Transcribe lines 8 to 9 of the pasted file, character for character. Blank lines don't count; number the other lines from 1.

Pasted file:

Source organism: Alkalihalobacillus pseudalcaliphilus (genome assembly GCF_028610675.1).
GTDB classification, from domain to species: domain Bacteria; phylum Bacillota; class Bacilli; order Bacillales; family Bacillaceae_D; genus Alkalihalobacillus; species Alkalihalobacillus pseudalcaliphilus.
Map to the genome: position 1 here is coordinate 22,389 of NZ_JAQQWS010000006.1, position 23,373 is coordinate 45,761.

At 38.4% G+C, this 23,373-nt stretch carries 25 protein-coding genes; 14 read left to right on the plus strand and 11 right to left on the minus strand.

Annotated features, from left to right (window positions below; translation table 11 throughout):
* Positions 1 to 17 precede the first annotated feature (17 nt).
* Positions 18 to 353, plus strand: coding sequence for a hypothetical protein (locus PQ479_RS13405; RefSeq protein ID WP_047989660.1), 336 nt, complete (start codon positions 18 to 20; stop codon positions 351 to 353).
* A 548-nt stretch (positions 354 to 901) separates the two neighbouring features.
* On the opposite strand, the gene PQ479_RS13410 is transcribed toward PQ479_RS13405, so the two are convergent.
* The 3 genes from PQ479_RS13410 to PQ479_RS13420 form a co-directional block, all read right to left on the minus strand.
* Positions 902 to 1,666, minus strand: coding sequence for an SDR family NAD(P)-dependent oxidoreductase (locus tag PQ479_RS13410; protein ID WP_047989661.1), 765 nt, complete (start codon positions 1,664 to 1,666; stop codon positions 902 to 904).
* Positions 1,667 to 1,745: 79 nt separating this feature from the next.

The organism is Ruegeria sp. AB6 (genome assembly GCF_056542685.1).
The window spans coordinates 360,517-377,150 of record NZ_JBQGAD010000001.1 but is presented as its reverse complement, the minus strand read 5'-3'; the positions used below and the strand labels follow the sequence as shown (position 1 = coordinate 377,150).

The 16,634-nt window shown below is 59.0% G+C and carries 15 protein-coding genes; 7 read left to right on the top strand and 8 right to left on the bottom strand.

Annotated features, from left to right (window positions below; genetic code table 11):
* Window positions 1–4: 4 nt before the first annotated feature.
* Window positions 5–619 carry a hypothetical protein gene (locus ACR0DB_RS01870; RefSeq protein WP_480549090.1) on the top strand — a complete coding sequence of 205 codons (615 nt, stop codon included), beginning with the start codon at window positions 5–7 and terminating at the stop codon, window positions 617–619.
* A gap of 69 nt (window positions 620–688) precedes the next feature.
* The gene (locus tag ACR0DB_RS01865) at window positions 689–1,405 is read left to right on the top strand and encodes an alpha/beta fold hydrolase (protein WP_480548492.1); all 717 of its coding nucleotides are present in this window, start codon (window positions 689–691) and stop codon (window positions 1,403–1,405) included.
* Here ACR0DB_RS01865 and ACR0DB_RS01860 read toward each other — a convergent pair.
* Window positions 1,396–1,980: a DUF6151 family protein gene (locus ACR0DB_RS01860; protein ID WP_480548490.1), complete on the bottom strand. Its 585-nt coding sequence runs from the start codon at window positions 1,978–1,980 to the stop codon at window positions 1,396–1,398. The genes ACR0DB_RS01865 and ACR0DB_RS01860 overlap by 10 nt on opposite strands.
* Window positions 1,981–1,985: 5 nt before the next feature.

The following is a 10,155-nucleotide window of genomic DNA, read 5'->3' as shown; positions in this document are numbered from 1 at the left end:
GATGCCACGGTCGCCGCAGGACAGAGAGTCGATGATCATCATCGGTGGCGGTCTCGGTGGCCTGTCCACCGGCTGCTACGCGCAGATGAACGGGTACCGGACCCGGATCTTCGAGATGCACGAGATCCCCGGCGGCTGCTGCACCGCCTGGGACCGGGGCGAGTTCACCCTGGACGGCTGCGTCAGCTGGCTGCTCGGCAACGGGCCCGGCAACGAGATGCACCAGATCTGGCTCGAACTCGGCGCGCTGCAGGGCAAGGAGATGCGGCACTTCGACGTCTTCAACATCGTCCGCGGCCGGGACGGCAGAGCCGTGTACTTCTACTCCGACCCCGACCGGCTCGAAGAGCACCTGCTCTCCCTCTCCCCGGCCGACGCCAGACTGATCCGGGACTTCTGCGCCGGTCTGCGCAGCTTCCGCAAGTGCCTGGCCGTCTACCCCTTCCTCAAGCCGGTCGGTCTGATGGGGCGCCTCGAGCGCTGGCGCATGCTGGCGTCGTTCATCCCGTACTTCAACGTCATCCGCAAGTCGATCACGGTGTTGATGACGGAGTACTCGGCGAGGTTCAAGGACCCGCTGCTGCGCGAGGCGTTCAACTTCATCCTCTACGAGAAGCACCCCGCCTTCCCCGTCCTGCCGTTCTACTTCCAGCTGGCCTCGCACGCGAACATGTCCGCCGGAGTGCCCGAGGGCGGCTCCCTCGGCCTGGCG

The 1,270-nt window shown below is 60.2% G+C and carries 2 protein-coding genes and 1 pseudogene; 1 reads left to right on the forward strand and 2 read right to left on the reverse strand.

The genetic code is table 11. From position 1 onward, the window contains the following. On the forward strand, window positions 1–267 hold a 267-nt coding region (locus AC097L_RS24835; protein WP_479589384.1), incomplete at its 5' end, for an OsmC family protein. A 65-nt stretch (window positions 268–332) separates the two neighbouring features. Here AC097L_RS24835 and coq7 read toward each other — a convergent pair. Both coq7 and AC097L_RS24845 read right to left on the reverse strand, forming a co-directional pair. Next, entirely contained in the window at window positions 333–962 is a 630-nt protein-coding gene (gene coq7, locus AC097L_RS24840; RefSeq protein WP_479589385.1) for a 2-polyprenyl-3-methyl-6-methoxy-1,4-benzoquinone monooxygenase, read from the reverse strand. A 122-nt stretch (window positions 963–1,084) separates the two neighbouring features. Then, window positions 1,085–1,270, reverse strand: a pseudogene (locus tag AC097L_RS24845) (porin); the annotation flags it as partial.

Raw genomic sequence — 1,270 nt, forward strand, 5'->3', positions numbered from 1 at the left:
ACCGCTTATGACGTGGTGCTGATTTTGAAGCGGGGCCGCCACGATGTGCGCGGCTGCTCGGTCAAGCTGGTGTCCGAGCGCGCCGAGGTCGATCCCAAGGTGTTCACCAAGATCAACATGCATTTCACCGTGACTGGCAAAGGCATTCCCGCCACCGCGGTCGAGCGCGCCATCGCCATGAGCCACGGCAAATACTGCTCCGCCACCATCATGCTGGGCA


* A 548-nt stretch (positions 354 to 901) separates the two neighbouring features.
* On the opposite strand, the gene PQ479_RS13410 is transcribed toward PQ479_RS13405, so the two are convergent.